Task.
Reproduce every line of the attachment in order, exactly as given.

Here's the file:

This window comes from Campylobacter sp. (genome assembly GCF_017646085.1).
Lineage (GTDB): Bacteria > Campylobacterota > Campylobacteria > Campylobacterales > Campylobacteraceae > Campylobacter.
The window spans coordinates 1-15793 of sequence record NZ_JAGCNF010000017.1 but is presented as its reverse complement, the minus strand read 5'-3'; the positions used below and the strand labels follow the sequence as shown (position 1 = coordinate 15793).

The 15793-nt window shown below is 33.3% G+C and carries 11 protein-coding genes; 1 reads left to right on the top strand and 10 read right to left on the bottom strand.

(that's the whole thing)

This window comes from Campylobacter sp. (genome assembly GCF_017646085.1).
Lineage (GTDB): Bacteria > Campylobacterota > Campylobacteria > Campylobacterales > Campylobacteraceae > Campylobacter.
The window spans coordinates 1-15793 of sequence record NZ_JAGCNF010000017.1 but is presented as its reverse complement, the minus strand read 5'-3'; the positions used below and the strand labels follow the sequence as shown (position 1 = coordinate 15793).

The 15793-nt window shown below is 33.3% G+C and carries 11 protein-coding genes; 1 reads left to right on the top strand and 10 read right to left on the bottom strand.